Posts Tagged ‘ craft ’

Pithyism #2.35

2010.05.22
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THE FIRST TIME, YOU SEE/READ/HEAR IT for the story; the second time for nuance; third (and thereafter) is sheer love of craft.

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Under Oasine: Chapter Two Synopsis

2010.05.16
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NO ONE WAS MORE SURPRISED than I to have finished the second chapter of my novel[1], nor when the characters hijacked the plot (at about the 0.23 mark. Stephen King said that was going to happen eventually). Thus, in all its synoptic glory[2]:

In our previous chapter, our three heroes (one reluctant), in their quaint craft the Deeper, tumbled deep into the oasis of Fint to surface only the Hydrator knows where. Are they lost, or is their hometown, or…?

After a brief discussion, Twiz and Ij take the Deeper’s small-boat (and a variety of weapons) for a closer look at their new surroundings while Hapler putters with the quaint craft’s gomaker: a complex assembly of pith and vegetative muscle, now damaged from the Deeper’s tumble.

Twiz and Ij soon discover that, wherever they are, at least they won’t starve. Fish are plentiful within the oasis lagoon, and fruit from its overhanging palm trees; but these are as unfamiliar to the explorers as the songs of afternoon insects. Ij is so taken by a clump of flowers that he doesn’t notice the beast until it leaps on him. A quick struggle, some deft spear-work by Twiz, and the sharp spindly thing lies dead.

Meanwhile, Hapler has troubleshot the damage and is heartened to see that it’s minimal. He is about to effect repairs when a banging on the hull draws his attention: Twiz, with the delirious form of Ij. The two lash their stricken companion into his hammock, then medicate him into sleep.

After a fitful dinner, Twiz and Hapler divide the night between them. Nothing happens during Twiz’ watch (beyond some intense apprehension and self-castigation); Hapler is just beginning to enjoy the strange insect-song when he notices a ring of eyes all around the Deeper. The eyes belong to slender grey-green figures — about a dozen of them — who swarm over the craft and subdue its astonished occupants.

Tune in next time (say, another 5,000 words) for the next thrilling chapter of Under Oasine!

[1] “My novel” (I love saying that; insert Peewee Herman giggle) is called “Under Oasine.” It’s set in an otherwise desert world, and everything I blog about it is tagged, well, http://metaphorager.net/tag/under-oasine/.

[2] Sorry, that’s all you get ’til the whole thing is done. (See http://metaphorager.net/under-oasine-synopsis1/, second paragraph.)

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Under Oasine: First Chapter Synopsis

2010.04.29
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AS NOTED EARLIER, THIS BLOG will feature periodic updates on my new Work In Progress, Under Oasine: the adventures of Twiz, Ij, Hapler, and the author as they pursue a desperate quest to save their world.

(I want to bang out a first draft of the entire novel on the thousand-words-a-day plan before I polish (and post) the first two chapters, while (partly to motivate myself, and partly to come down off the inCREDible buzz one gets from making up and banging out a thousand words a day) posting occasional synopses.)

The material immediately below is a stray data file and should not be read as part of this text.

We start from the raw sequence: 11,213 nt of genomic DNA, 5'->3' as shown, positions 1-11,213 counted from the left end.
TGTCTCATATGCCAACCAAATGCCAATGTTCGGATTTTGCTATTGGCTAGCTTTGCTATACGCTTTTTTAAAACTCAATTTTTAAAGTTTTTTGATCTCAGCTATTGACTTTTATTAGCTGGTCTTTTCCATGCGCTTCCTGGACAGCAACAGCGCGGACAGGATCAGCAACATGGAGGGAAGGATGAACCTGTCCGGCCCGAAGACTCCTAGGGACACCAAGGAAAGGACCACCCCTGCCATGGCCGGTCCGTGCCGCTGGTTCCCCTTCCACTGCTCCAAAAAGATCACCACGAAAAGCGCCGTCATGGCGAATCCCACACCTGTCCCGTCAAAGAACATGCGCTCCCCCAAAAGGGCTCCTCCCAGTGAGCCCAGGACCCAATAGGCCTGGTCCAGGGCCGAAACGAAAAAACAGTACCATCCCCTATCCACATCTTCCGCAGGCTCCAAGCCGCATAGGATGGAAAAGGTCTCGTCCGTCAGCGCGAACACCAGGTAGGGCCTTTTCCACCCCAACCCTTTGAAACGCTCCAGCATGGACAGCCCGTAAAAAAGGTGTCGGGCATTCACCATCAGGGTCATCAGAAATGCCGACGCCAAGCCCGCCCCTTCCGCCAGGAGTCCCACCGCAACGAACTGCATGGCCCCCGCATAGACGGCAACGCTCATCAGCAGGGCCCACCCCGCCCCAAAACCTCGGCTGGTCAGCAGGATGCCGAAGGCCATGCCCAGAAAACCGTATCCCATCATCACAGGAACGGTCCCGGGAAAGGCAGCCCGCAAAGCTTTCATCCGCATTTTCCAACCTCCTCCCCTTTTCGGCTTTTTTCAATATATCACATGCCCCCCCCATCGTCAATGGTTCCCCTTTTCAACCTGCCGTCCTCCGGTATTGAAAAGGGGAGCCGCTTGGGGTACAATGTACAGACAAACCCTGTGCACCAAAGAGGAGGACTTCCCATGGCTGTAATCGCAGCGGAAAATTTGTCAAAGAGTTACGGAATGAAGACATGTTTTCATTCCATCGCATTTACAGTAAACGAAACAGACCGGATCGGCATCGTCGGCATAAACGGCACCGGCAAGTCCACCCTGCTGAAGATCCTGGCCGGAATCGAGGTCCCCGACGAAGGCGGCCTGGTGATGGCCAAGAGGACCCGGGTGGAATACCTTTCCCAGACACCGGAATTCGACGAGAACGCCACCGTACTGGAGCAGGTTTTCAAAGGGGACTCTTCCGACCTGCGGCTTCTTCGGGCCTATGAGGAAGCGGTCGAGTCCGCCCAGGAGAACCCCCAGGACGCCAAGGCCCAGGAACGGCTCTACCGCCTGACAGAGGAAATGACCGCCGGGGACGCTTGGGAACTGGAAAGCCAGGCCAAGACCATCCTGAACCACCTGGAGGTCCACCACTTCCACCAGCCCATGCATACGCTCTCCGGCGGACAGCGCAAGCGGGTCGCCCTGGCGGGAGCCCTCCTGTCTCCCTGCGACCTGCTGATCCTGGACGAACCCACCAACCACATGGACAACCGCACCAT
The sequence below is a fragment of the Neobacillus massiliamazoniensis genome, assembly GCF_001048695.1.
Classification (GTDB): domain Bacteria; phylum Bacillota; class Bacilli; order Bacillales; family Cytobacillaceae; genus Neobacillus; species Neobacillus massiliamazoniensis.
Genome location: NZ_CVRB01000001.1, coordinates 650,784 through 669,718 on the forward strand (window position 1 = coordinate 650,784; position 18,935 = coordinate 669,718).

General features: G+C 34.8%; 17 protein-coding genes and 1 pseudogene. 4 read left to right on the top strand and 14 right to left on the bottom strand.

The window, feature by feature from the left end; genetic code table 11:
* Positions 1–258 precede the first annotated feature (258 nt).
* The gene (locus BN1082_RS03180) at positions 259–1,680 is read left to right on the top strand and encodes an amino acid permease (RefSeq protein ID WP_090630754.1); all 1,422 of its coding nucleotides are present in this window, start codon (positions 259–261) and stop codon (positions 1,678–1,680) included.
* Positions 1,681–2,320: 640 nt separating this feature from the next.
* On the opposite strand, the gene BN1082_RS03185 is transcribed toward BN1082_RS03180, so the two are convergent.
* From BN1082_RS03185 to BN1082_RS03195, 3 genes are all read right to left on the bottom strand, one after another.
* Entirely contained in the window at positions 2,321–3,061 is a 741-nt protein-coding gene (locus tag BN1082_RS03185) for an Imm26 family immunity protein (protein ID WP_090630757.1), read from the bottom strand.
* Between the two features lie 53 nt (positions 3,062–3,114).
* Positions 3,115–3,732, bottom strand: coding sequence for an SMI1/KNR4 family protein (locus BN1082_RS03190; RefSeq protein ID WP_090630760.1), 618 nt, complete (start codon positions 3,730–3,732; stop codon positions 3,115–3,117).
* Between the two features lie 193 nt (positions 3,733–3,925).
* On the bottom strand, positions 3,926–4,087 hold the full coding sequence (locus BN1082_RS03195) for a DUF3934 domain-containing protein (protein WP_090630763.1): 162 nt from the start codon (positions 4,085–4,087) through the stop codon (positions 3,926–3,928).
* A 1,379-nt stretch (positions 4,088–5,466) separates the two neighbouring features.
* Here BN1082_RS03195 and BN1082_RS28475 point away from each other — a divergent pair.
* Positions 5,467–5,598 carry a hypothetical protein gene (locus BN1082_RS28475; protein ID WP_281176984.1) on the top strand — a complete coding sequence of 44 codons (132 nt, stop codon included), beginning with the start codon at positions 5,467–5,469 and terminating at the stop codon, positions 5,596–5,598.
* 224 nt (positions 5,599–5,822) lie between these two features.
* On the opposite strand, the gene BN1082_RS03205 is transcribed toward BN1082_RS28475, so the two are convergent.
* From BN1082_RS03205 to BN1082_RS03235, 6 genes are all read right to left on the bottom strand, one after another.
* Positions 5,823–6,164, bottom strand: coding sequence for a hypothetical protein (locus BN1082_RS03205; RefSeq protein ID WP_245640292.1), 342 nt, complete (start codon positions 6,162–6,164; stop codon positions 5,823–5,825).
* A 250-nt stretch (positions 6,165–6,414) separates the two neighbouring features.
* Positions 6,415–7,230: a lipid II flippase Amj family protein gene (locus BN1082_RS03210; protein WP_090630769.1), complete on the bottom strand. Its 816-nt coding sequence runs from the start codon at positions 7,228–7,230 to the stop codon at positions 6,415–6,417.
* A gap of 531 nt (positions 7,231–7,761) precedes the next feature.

Thus: With 4,000 of an estimated 50-70,000 words in the bag, our heroes have reached the end of the first chapter, wherein we are briefly introduced to the world of Oasine and its inhabitants. The planet is one big desert from pole to pole, orbiting a big red star; life evolved late in its history, and only around scattered oases of various sizes. Some are connected by caravans, but in the oasis of Fint one man wants to prove they’re also connected by water.

Twiz Beelan and his best friend Ij have talked Hapler the podgrower into growing a mobile pod big enough for two, stocked with everything needed to withstand a two-day journey to the neighboring oasis — assuming that Twiz’s theory is more than just a crazy dream. The big day arrives, the Deeper is set for its maiden voyage, when disaster strikes! and the pod sinks into watery darkness!

Apparently stranded, the three work out a desperate plan. Soon they are heading surfaceward once more — but when they break water, Fint is nowhere to be seen.

Reaction: Novels are very, very different in process from short stories. My reporter training makes short stories a natural medium — clean, concise, pointed — but something as big as a novel? With multiple characters, viewpoints, subplots, etc.? It’s really hard, as all writing is hard, only more so.

But it’s also fun. I’m using the ol’ index-cards-for-every-chapter-character-and-setting method of organizing my notes and keeping track of new ideas. (Annie Lamott’s first draft advice from “Bird by Bird” is very helpful too.) This is also entirely different from the Prosatio Silban pieces in another way: this isn’t a world I’ve been working on since 1978 in my scrap time, but something which came to me idly drawing (now worries, no spoilers): “What if there’s a world called Oasine, populated only around its separate oases but linked by the water beneath them? And what happens if somebody goes under Oasine?”

And remember; Just because I’m writing it, doesn’t necessarily mean I know what’s going to happen next. I hope you enjoy finding out as much as I do.

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Thousand-Word Taskmaster

2010.04.18